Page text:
ST. LOUIS – Even after the Healthy Hunger for Kids Act was established in 2010 by former-first lady Michelle Obama, there has still been a condescending look towards what school food looks and tastes like. Brian Wieher, director of child and family nutrition programs at Operation Food Search (OFS), has made it his mission to change that outlook.
“People got really freaked out and didn’t know what to do. Well, you read the rules, you read the regulations, you figure them out, you work within them. However, there’s still the stigma of school food just being school food,” he said. “My goal and my aspiration is to make school food better.”
With a background in school nutrition and working within school systems, Wieher’s emphasis is on school nutrition and federal nutrition programming. Wieher got into nonprofit work after seeing a child experience food insecurity while working as a supervisor of school nutrition and realized he could do more in nonprofit work through the region, across the state, and eventually share those findings at the national level.
OFS is a sponsor for two federal programs, the CACFP Program, known as the afterschool meals program, and the Summer Food Service Program. In addition to the federal programs, OFS also has their own Weekend Backpack Program, to help continue to fill the gap when school is not in session.
“[A lot of students] are losing two-thirds of their daily nutrition [when school is not in session] and many of the kids that we serve at OFS are in the food-insecure world, where they are struggling to know where their next meal is coming from,” Wieher said. “These federal programs, backed by the USDA, kind of close that gap.”
As the director of child and family nutrition, Wieher oversees the two federal programs and the backpack program, as well as the organization’s Nutrition Education Program. The three meal programs meet the organization’s pillar of immediate need and the education program meets the organization’s pillar of expanding nutrition IQ.
“They touch into our third pillar of Champion Change,” Wieher said. “We want to get everybody, the people that we serve, involved in all three aspects that we do. Being that these are federal nutrition programs, we want to utilize them as much as we can, as well as advocate for them and advocate for the people that use them.”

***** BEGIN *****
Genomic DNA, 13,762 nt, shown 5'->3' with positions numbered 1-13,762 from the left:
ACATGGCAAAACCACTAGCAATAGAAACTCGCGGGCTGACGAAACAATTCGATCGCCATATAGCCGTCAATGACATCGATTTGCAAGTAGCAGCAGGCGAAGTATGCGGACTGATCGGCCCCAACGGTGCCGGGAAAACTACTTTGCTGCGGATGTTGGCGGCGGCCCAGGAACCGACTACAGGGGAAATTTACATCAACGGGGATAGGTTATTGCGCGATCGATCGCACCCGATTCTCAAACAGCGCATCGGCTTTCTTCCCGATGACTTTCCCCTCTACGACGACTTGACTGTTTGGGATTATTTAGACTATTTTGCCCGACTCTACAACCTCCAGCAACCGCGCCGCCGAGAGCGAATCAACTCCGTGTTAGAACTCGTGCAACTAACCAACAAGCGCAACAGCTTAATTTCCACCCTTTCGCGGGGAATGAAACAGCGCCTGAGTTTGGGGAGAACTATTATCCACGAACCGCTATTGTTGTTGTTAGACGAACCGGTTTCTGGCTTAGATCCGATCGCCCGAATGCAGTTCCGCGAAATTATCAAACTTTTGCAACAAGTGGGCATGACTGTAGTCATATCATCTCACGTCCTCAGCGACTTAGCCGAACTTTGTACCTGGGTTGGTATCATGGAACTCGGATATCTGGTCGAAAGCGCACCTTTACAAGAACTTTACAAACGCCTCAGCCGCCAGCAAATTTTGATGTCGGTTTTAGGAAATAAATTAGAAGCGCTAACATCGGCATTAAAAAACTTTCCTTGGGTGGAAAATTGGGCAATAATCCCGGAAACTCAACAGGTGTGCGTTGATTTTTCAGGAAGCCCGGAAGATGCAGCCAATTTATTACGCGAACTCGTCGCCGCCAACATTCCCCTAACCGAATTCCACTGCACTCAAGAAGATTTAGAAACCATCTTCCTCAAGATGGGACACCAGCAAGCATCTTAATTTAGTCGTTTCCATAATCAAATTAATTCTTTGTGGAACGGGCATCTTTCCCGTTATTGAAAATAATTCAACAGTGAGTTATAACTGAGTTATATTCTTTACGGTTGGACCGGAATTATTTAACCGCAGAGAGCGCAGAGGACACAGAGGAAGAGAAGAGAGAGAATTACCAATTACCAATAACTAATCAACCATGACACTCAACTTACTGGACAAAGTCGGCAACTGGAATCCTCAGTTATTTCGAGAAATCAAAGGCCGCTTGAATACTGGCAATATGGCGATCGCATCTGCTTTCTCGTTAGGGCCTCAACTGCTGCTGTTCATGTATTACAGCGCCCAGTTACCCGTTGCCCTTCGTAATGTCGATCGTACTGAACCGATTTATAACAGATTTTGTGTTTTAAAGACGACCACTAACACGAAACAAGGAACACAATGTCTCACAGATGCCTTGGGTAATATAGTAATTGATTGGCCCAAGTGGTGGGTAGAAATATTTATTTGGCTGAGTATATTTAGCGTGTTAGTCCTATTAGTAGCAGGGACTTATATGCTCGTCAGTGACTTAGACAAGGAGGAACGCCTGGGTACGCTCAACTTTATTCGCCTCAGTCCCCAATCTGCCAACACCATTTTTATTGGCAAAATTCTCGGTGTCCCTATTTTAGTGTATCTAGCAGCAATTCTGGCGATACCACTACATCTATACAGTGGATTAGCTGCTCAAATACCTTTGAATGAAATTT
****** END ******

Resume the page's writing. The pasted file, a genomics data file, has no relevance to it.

Wieher has a history of public speaking and presenting workshops to sell people on the idea that school lunches can be good.
“I’ve seen it, I’ve done it, and here at OFS we’re trying to expand that thought process, that advocacy pillar,” he said.
Speaking and presenting at the upcoming 33rd National CACFP Sponsor Association (NCA), Wieher will have a chance to share the work that OFS has done and help as many people as possible to begin similar work in their own communities.
At the conference in Chicago, Wieher will present on three different sessions: Mobile Meals, After School Refuel Super Snack Program, and Growing Stronger Sustainable Year Round Programs.
OFS began its mobile meals program in the St. Louis region four summers ago and was one of the first organizations in the state to even attempt the summer food programming on wheels.
Rebranding the at-risk after schools meal to a Super Snack not only meets the five components of a meal (grain, dairy, vegetable, fruit, and meat/meat-alternative), but it is also nondescript, non-discriminatory, and it is the same for every person that day. It is also individually wrapped so that unwanted items can be placed in a share-basket for another student or another event.
“It’s a neat, different after-school program that we’re trying to get out to people,” Wieher said. “We’ve virtually eliminated waste [and] plate waste in child nutrition programs is one of the biggest issues.”
Partnering with Food Research Action Center (FRAC), Wieher will be working to tie the two, separate federal programs together to help in making sponsors successful in providing year-round meals.
Wieher said he hopes the biggest take away from the conference on April 23rd through 25th is that listeners find their “ah-ha!” moment in understanding how to get over obstacles and barriers, knowing that have a resource within OFS.
“I want them to learn something and walk away with something,” he said.